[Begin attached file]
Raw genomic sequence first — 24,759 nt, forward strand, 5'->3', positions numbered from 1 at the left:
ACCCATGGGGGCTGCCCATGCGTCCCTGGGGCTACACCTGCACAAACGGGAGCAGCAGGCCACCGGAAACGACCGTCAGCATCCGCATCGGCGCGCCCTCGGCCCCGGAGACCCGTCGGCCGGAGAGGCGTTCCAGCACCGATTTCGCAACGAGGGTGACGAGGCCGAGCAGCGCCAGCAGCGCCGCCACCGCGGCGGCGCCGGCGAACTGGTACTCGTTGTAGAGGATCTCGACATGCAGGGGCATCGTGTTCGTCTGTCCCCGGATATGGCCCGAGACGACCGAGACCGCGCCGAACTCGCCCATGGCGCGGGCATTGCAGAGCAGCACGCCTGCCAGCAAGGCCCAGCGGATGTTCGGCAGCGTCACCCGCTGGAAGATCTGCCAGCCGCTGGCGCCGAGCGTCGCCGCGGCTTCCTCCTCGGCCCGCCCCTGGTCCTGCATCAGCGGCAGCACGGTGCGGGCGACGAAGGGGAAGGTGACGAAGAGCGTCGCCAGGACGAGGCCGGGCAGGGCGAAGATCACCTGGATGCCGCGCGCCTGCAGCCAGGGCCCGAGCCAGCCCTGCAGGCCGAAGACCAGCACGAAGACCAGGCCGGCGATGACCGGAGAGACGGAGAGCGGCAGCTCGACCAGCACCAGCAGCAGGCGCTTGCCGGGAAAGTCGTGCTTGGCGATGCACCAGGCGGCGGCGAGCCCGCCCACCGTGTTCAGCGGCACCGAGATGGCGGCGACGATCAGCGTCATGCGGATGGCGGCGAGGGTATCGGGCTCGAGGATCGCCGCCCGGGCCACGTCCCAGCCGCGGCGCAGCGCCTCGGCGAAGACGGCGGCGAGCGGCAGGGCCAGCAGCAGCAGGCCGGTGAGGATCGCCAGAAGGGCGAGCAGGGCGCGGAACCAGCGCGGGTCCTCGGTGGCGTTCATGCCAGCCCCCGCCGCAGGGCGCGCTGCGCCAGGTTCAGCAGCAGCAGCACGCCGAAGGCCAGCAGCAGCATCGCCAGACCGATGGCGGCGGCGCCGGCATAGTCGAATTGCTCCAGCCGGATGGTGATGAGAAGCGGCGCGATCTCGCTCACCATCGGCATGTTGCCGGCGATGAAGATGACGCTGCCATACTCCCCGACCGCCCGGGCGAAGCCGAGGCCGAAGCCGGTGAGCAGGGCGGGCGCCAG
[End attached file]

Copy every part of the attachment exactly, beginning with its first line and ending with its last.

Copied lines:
Raw genomic sequence first — 24,759 nt, forward strand, 5'->3', positions numbered from 1 at the left:
ACCCATGGGGGCTGCCCATGCGTCCCTGGGGCTACACCTGCACAAACGGGAGCAGCAGGCCACCGGAAACGACCGTCAGCATCCGCATCGGCGCGCCCTCGGCCCCGGAGACCCGTCGGCCGGAGAGGCGTTCCAGCACCGATTTCGCAACGAGGGTGACGAGGCCGAGCAGCGCCAGCAGCGCCGCCACCGCGGCGGCGCCGGCGAACTGGTACTCGTTGTAGAGGATCTCGACATGCAGGGGCATCGTGTTCGTCTGTCCCCGGATATGGCCCGAGACGACCGAGACCGCGCCGAACTCGCCCATGGCGCGGGCATTGCAGAGCAGCACGCCTGCCAGCAAGGCCCAGCGGATGTTCGGCAGCGTCACCCGCTGGAAGATCTGCCAGCCGCTGGCGCCGAGCGTCGCCGCGGCTTCCTCCTCGGCCCGCCCCTGGTCCTGCATCAGCGGCAGCACGGTGCGGGCGACGAAGGGGAAGGTGACGAAGAGCGTCGCCAGGACGAGGCCGGGCAGGGCGAAGATCACCTGGATGCCGCGCGCCTGCAGCCAGGGCCCGAGCCAGCCCTGCAGGCCGAAGACCAGCACGAAGACCAGGCCGGCGATGACCGGAGAGACGGAGAGCGGCAGCTCGACCAGCACCAGCAGCAGGCGCTTGCCGGGAAAGTCGTGCTTGGCGATGCACCAGGCGGCGGCGAGCCCGCCCACCGTGTTCAGCGGCACCGAGATGGCGGCGACGATCAGCGTCATGCGGATGGCGGCGAGGGTATCGGGCTCGAGGATCGCCGCCCGGGCCACGTCCCAGCCGCGGCGCAGCGCCTCGGCGAAGACGGCGGCGAGCGGCAGGGCCAGCAGCAGCAGGCCGGTGAGGATCGCCAGAAGGGCGAGCAGGGCGCGGAACCAGCGCGGGTCCTCGGTGGCGTTCATGCCAGCCCCCGCCGCAGGGCGCGCTGCGCCAGGTTCAGCAGCAGCAGCACGCCGAAGGCCAGCAGCAGCATCGCCAGACCGATGGCGGCGGCGCCGGCATAGTCGAATTGCTCCAGCCGGATGGTGATGAGAAGCGGCGCGATCTCGCTCACCATCGGCATGTTGCCGGCGATGAAGATGACGCTGCCATACTCCCCGACCGCCCGGGCGAAGCCGAGGCCGAAGCCGGTGAGCAGGGCGGGCGCCAG